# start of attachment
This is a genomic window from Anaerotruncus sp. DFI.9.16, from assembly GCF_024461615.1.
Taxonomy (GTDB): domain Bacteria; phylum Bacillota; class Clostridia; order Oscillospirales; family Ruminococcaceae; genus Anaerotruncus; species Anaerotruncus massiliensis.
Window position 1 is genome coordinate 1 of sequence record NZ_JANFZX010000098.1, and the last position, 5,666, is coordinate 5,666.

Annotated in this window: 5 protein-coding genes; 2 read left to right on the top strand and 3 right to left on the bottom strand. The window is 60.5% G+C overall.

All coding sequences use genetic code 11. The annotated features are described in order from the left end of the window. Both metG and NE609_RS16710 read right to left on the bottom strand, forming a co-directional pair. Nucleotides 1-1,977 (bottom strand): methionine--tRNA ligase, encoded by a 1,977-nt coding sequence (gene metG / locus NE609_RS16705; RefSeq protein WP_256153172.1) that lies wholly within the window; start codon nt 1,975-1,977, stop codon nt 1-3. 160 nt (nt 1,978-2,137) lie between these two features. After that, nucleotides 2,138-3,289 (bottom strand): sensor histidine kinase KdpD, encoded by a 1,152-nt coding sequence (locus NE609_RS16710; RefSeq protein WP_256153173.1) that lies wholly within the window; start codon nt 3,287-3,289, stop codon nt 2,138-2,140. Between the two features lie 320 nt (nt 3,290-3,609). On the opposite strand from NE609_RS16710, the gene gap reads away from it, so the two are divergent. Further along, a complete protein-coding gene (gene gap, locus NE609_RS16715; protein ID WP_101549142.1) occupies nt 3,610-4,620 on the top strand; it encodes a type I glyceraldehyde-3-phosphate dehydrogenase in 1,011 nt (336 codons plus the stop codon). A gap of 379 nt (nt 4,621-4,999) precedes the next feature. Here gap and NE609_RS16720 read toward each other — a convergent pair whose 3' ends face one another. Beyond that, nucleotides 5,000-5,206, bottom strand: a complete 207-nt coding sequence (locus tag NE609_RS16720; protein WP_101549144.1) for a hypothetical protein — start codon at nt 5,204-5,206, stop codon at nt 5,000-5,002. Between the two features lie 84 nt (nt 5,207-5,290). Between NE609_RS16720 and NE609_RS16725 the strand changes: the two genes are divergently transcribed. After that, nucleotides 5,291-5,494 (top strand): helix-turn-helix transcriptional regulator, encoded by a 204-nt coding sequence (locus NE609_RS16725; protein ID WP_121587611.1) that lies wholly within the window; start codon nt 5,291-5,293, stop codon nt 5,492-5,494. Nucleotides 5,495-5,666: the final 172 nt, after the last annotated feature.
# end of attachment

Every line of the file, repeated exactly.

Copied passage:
This is a genomic window from Anaerotruncus sp. DFI.9.16, from assembly GCF_024461615.1.
Taxonomy (GTDB): domain Bacteria; phylum Bacillota; class Clostridia; order Oscillospirales; family Ruminococcaceae; genus Anaerotruncus; species Anaerotruncus massiliensis.
Window position 1 is genome coordinate 1 of sequence record NZ_JANFZX010000098.1, and the last position, 5,666, is coordinate 5,666.

Annotated in this window: 5 protein-coding genes; 2 read left to right on the top strand and 3 right to left on the bottom strand. The window is 60.5% G+C overall.

All coding sequences use genetic code 11. The annotated features are described in order from the left end of the window. Both metG and NE609_RS16710 read right to left on the bottom strand, forming a co-directional pair. Nucleotides 1-1,977 (bottom strand): methionine--tRNA ligase, encoded by a 1,977-nt coding sequence (gene metG / locus NE609_RS16705; RefSeq protein WP_256153172.1) that lies wholly within the window; start codon nt 1,975-1,977, stop codon nt 1-3. 160 nt (nt 1,978-2,137) lie between these two features. After that, nucleotides 2,138-3,289 (bottom strand): sensor histidine kinase KdpD, encoded by a 1,152-nt coding sequence (locus NE609_RS16710; RefSeq protein WP_256153173.1) that lies wholly within the window; start codon nt 3,287-3,289, stop codon nt 2,138-2,140. Between the two features lie 320 nt (nt 3,290-3,609). On the opposite strand from NE609_RS16710, the gene gap reads away from it, so the two are divergent. Further along, a complete protein-coding gene (gene gap, locus NE609_RS16715; protein ID WP_101549142.1) occupies nt 3,610-4,620 on the top strand; it encodes a type I glyceraldehyde-3-phosphate dehydrogenase in 1,011 nt (336 codons plus the stop codon). A gap of 379 nt (nt 4,621-4,999) precedes the next feature. Here gap and NE609_RS16720 read toward each other — a convergent pair whose 3' ends face one another. Beyond that, nucleotides 5,000-5,206, bottom strand: a complete 207-nt coding sequence (locus tag NE609_RS16720; protein WP_101549144.1) for a hypothetical protein — start codon at nt 5,204-5,206, stop codon at nt 5,000-5,002. Between the two features lie 84 nt (nt 5,207-5,290). Between NE609_RS16720 and NE609_RS16725 the strand changes: the two genes are divergently transcribed. After that, nucleotides 5,291-5,494 (top strand): helix-turn-helix transcriptional regulator, encoded by a 204-nt coding sequence (locus NE609_RS16725; protein ID WP_121587611.1) that lies wholly within the window; start codon nt 5,291-5,293, stop codon nt 5,492-5,494. Nucleotides 5,495-5,666: the final 172 nt, after the last annotated feature.